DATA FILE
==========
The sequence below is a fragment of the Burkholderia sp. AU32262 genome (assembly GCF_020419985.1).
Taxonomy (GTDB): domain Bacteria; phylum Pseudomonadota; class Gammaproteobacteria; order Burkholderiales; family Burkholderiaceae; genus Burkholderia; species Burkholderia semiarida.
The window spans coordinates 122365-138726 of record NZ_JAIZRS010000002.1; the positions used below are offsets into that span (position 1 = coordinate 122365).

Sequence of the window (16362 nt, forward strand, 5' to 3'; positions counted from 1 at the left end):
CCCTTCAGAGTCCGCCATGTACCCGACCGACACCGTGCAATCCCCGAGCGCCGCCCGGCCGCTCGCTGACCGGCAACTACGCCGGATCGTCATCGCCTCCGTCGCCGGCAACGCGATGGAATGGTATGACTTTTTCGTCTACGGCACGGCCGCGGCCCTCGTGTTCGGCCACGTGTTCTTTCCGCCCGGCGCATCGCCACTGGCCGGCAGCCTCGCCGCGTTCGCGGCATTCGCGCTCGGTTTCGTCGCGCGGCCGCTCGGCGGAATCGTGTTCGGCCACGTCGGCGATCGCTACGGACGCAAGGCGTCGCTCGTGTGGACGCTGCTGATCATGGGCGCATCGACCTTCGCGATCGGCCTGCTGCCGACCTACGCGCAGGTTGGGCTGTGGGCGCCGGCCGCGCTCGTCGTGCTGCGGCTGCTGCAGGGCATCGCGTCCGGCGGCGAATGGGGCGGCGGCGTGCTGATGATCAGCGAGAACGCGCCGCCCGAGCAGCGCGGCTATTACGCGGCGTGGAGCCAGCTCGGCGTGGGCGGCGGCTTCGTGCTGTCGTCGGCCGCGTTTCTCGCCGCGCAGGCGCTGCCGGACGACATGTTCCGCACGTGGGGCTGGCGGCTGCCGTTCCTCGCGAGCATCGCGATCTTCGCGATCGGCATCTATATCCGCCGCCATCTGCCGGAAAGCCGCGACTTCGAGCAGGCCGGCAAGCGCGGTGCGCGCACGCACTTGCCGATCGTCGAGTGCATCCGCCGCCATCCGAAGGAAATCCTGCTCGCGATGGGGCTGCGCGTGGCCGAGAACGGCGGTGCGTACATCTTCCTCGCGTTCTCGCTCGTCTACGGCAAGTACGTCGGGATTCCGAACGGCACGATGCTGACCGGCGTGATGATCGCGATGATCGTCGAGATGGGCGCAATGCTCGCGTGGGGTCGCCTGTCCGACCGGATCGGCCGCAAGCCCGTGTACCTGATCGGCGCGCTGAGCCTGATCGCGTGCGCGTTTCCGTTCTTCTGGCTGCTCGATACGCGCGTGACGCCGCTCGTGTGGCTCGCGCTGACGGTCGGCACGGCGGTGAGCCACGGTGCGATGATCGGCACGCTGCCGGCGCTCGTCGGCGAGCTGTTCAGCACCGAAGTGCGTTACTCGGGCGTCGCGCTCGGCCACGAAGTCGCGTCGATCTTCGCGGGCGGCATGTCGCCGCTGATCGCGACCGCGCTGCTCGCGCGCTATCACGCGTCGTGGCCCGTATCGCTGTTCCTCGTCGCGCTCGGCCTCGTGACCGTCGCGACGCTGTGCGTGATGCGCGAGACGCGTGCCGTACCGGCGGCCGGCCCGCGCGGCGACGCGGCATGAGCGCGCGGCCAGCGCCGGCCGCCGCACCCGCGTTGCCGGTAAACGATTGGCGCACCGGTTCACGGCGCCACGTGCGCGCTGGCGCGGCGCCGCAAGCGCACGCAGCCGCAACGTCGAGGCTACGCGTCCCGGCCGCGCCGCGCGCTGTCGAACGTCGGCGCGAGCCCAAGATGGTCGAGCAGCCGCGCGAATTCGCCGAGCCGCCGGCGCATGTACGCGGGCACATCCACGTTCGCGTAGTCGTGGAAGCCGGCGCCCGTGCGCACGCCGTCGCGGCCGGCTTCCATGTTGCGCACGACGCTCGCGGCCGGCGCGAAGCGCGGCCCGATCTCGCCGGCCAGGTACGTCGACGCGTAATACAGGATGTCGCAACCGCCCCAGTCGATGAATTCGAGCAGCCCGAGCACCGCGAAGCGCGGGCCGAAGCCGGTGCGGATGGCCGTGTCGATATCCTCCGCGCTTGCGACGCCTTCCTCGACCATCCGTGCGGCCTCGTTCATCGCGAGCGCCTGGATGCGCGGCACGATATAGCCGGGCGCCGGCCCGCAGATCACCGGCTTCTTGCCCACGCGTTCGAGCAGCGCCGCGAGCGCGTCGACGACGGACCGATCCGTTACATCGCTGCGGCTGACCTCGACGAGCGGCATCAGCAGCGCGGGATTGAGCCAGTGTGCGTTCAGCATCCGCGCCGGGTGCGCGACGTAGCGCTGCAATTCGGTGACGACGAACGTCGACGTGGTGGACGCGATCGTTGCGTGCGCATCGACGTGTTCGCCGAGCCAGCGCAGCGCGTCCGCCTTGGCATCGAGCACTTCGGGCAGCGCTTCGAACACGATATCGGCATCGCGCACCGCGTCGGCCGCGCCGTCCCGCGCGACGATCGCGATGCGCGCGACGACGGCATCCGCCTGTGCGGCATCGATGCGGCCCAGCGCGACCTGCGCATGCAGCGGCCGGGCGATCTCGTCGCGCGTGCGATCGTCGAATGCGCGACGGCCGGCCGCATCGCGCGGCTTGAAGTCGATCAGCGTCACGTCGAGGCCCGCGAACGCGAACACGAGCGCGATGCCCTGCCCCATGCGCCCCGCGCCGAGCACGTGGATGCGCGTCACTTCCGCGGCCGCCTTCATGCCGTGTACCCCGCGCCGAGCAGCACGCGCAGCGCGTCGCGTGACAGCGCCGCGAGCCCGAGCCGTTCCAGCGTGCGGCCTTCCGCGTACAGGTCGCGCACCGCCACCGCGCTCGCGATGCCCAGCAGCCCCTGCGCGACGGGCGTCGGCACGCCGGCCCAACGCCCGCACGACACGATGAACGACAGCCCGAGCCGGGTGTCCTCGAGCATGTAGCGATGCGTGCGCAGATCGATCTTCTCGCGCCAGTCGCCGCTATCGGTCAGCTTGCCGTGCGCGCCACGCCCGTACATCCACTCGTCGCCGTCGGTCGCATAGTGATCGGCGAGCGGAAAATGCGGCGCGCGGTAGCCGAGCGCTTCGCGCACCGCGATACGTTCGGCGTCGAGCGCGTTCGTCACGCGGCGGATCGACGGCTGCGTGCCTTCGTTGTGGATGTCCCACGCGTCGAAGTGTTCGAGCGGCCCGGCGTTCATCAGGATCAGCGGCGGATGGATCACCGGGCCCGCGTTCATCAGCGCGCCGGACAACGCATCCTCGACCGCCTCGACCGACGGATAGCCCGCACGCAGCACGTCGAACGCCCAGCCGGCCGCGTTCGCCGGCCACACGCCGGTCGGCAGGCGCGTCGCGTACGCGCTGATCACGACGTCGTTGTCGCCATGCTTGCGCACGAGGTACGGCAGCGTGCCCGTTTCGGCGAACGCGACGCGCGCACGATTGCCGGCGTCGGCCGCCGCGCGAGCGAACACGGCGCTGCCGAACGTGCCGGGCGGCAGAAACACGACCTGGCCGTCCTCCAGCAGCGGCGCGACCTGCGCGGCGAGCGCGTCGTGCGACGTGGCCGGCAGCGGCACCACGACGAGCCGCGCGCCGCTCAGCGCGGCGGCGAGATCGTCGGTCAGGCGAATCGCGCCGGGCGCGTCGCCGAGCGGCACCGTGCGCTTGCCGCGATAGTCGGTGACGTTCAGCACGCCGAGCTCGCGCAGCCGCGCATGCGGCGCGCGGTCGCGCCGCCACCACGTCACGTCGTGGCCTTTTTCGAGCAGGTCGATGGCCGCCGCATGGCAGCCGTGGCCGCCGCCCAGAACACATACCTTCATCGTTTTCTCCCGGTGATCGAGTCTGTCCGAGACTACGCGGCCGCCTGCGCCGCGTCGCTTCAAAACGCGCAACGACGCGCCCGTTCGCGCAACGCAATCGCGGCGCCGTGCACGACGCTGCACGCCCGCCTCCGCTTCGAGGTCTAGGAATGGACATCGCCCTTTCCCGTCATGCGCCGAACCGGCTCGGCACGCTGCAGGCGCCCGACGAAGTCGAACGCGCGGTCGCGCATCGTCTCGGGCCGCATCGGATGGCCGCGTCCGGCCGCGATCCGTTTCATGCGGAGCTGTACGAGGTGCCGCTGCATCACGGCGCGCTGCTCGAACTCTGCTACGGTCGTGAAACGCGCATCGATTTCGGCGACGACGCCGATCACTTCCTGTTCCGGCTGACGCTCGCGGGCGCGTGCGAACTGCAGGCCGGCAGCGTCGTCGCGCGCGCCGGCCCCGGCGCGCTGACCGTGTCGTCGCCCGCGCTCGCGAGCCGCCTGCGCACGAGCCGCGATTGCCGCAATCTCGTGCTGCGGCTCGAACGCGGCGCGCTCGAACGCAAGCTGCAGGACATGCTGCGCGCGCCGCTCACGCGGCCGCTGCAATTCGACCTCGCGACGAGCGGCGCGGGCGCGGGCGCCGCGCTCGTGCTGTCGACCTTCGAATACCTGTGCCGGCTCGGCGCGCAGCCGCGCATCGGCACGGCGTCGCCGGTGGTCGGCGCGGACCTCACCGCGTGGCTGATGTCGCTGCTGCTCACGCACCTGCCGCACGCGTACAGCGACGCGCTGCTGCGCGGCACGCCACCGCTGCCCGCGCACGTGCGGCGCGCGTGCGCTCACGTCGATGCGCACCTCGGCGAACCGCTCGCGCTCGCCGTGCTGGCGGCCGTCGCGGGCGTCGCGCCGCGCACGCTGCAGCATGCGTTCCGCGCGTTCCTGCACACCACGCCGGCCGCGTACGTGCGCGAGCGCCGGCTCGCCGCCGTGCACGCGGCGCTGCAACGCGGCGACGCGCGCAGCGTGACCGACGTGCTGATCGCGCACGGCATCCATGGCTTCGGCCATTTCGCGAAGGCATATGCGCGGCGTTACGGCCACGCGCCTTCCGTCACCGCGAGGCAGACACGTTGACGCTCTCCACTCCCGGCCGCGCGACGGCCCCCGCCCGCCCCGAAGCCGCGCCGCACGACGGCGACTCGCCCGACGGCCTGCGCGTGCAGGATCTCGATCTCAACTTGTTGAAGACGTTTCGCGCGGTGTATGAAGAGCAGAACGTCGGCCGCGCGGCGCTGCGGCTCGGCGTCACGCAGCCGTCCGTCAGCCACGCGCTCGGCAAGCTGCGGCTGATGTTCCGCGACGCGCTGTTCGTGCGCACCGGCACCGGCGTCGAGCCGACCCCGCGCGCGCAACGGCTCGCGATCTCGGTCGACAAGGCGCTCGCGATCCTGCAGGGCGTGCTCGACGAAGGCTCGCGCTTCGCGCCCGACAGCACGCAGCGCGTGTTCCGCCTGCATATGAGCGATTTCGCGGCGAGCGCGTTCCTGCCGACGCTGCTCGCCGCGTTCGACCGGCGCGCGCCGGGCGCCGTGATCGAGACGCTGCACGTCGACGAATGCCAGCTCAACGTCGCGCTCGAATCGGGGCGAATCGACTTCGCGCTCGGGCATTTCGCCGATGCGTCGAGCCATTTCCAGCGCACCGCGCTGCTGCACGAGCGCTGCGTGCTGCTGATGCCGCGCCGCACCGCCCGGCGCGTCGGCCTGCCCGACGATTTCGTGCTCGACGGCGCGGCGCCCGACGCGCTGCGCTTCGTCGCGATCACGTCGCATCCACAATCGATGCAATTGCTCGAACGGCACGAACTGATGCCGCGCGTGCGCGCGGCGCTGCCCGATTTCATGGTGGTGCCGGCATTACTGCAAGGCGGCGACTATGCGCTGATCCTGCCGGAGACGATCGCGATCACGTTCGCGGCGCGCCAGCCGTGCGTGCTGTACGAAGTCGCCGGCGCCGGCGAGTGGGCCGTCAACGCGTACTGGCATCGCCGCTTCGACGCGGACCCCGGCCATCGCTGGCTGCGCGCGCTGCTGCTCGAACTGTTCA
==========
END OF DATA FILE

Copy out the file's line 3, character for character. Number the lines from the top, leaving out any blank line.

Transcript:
The window spans coordinates 122365-138726 of record NZ_JAIZRS010000002.1; the positions used below are offsets into that span (position 1 = coordinate 122365).